Jun 212024

This consumed far too much of my time.

I had to update my server systems, both “on-premises” (meaning my home office) and “in the cloud” (my small cloud VM hosted by Amazon). They’ve been running CentOS 7 since 2016, and CentOS 7 reached its end-of-life. Back then, I of course anticipated that by this time, I’d have long ago upgraded my systems to CentOS 8. But that was before Red Hat decided to play hardball with all of us, turning CentOS from a robust open version of Red Hat Enterprise Linux into a bleeding edge, more or less experimental/test version.

So I had to switch. And it wasn’t easy.

I eventually opted for Oracle Linux (itself an RHEL derivative), after seriously considering both AlmaLinux and Rocky Linux. It seemed like the best compromise. I wanted an RHEL-compatible distribution to minimize the pain of the upgrade, and I wanted to pick the distribution that was the most likely to have robust long term support. Considering how Red Hat continues to play hardball with others, Oracle seemed the safest choice: They have the requisite in-house resources to “go it alone” if needed, and their cloud infrastructure alone appears to guarantee a long-term commitment. We shall see if I chose wisely.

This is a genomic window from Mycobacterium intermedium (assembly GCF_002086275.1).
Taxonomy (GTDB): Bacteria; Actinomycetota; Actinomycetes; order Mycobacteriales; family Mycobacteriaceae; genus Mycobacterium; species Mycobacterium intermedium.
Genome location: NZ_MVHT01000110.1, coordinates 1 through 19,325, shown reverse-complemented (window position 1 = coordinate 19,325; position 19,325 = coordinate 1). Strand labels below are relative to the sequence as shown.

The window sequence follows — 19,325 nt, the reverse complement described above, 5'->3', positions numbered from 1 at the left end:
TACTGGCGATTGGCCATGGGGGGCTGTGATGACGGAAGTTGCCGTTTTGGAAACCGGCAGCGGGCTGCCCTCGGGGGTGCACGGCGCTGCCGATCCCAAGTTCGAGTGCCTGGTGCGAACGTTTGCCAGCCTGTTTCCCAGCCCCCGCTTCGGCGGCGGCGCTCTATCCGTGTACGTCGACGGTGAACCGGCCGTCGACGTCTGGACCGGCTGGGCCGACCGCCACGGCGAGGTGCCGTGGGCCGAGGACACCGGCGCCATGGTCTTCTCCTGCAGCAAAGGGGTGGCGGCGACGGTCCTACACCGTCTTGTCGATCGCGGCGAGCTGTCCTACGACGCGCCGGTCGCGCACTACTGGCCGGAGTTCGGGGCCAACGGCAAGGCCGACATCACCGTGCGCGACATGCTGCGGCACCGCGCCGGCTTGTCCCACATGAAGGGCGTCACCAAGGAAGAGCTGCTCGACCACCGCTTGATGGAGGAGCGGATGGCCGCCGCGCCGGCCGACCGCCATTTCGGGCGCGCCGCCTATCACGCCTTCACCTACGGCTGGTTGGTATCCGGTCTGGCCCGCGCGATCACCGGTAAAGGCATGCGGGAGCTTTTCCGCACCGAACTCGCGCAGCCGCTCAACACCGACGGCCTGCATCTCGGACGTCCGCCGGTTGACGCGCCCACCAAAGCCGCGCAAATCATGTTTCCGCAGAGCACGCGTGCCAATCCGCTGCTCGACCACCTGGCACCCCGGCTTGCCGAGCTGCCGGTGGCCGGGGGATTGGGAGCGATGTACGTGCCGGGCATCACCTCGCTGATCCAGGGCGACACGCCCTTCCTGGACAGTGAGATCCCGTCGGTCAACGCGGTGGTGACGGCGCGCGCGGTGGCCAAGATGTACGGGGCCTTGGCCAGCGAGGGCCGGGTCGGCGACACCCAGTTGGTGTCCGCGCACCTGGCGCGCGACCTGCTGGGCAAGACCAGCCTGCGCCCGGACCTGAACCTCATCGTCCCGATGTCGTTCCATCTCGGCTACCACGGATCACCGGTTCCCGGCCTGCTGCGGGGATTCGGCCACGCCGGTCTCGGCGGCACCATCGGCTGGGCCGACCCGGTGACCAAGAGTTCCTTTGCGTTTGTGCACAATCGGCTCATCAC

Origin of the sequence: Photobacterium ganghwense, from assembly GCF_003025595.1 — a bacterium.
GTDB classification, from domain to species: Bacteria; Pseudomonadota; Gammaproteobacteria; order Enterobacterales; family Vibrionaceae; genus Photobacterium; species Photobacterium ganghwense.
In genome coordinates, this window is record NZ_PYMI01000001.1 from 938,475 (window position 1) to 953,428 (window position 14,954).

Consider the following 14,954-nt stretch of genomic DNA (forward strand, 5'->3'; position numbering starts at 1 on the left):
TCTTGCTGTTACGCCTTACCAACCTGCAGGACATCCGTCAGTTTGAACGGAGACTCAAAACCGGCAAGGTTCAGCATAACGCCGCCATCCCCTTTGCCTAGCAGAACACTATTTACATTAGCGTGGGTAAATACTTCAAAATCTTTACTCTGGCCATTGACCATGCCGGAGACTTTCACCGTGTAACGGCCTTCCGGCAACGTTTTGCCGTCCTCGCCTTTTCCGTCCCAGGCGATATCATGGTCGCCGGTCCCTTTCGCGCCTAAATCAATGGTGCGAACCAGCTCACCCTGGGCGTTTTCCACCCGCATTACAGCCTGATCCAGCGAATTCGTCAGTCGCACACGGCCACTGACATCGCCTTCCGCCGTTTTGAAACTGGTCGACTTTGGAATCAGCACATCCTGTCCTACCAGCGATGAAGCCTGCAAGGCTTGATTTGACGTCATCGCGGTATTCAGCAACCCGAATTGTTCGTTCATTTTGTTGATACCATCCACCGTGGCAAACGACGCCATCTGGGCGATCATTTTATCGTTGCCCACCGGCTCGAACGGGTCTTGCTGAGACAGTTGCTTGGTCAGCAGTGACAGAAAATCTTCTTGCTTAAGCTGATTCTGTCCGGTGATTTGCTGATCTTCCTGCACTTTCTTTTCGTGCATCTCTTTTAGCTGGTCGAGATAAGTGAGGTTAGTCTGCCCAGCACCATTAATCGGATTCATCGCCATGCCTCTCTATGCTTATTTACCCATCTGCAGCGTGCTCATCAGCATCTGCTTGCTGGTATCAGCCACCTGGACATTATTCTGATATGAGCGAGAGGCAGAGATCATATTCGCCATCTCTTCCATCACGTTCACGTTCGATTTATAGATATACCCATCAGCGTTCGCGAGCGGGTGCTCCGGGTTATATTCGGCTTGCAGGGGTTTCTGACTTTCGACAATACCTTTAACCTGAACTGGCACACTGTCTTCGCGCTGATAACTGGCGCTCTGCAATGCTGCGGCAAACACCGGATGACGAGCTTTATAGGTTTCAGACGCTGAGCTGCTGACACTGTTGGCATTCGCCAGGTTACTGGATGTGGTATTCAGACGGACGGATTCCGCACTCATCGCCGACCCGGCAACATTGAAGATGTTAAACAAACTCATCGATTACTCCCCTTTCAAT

And yes, it’s OL8 for now, though this time around, I plan an upgrade long before this product line reaches EOL. But first, stability.

I think everything works on my servers, and things are settling down nicely. But some other machines that I am responsible for still need some gentle care and feeding. It was an educational experience. I dare not share my detailed notes here as they contain information that probably should not be publicly disclosed about details of my configuration, but I have dozens of pages of notes detailing the quirks that I encountered.

All is well that ends well. But why do I have the feeling that this forced upgrade represents many days of my life that were lost for no good reason, days that I’ll never get back? Oh well.

 Posted by at 1:19 am